Injured victims involved in car accidents often have many questions about potential claims.
Q. When I am involved in an accident, what is the first thing I should do to protect my interests?
A. Assuming that law enforcement officials have investigated the accident, the first action on your part should be to tend to your injuries and receive prompt medical attention. After that, you should contact an attorney.
Q. Do I need to contact my insurance company?
A. Yes, contact your insurance company and report the accident as soon as practical. Most insurance policies contain a clause, which provides that, unless the accident is reported within a specified time, the policy of insurance will not apply. You should not, however, contact the other party's insurance company; your attorney will do that.
Q. Should I call my insurance company even if the accident was not my fault?
A. Yes. The other party may be uninsured or underinsured, and you may have to look to your own policy in order to be adequately compensated. Once again, the reporting provision of your policy will require reporting of the claim within a reasonable period of time (never more than thirty days) or the policy will not apply.
Q. Should I contact an attorney or attempt to negotiate with the insurance company?
A. In any case involving personal injury or property damage, you should contact your attorney as soon as possible after receiving medical attention. This will allow your attorney to promptly begin investigation of your claim (a) before evidence (such as skid marks or debris on the roadway) is lost or destroyed, (b) while witnesses still have a vivid recollection of events, and (c) while photographic evidence may still be obtained to preserve the facts. You can rest assured that the other party's insurance company knows the value of an early investigation and will have begun investigating the claim immediately. It is common sense for you to have the same advantage.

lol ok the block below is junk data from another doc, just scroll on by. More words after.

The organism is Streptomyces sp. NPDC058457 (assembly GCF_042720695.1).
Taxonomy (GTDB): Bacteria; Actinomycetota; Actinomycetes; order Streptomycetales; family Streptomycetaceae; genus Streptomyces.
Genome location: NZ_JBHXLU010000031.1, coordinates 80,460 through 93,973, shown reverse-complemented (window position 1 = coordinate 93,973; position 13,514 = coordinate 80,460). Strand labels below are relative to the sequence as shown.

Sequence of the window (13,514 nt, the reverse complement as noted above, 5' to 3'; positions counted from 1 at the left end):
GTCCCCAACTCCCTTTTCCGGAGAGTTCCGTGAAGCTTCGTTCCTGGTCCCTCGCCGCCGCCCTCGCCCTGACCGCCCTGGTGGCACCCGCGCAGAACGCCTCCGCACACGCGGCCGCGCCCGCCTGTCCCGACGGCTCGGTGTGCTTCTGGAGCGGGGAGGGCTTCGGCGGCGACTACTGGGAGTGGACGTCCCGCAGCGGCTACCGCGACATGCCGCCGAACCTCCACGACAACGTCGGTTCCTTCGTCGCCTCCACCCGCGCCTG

Q. If the other party's insurance company calls me, should I give them a statement?
A. Absolutely not! The other party's insurance company may use what you say against you. The person taking the statement has been trained and paid to protect their insurance company's interest, not yours. Even your own company may use a statement, given by you, against you at a later date, should the other party be uninsured or underinsured.
Q. How long does it usually take to obtain a settlement or judgment?
A. The claim for personal injuries will not be settled or tried until you have recovered from your injuries or have reached maximum medical improvement in the event your injury leaves you with a permanent impairment.
Q. After an accident, how much time do I have to file a claim?
A. Generally, in Tennessee, you have one (1) year from the date of the accident to file a claim for personal injury and three (3) years to file a claim for property damage. This may vary, however, in the event of injury to a minor child (under age 18) or where the case may be against a governmental agency. You should never delay in contacting your attorney.
Q. Are there other parties who may be responsible for my injuries besides the driver of the other car?
A. Yes. If there were some defective or unreasonably dangerous features of your auto or the other auto that caused the accident, then you may be entitled to compensation from the manufacturer of the vehicle. This is called a products liability claim. Car accidents are also sometimes caused by dangerous roadways and the government responsible for designing or maintaining the road may also be liable.
If you need more information about a personal injury, Social Security Disability/SSI, EEOICPA, long or short-term disability, VA disability, Railroad Retirement Board disability, or a workers compensation matter, please contact the Law Offices of Tony Farmer and John Dreiser for a free case evaluation. We can be reached at (865) 584-1211 or (800) 806-4611 or through our website.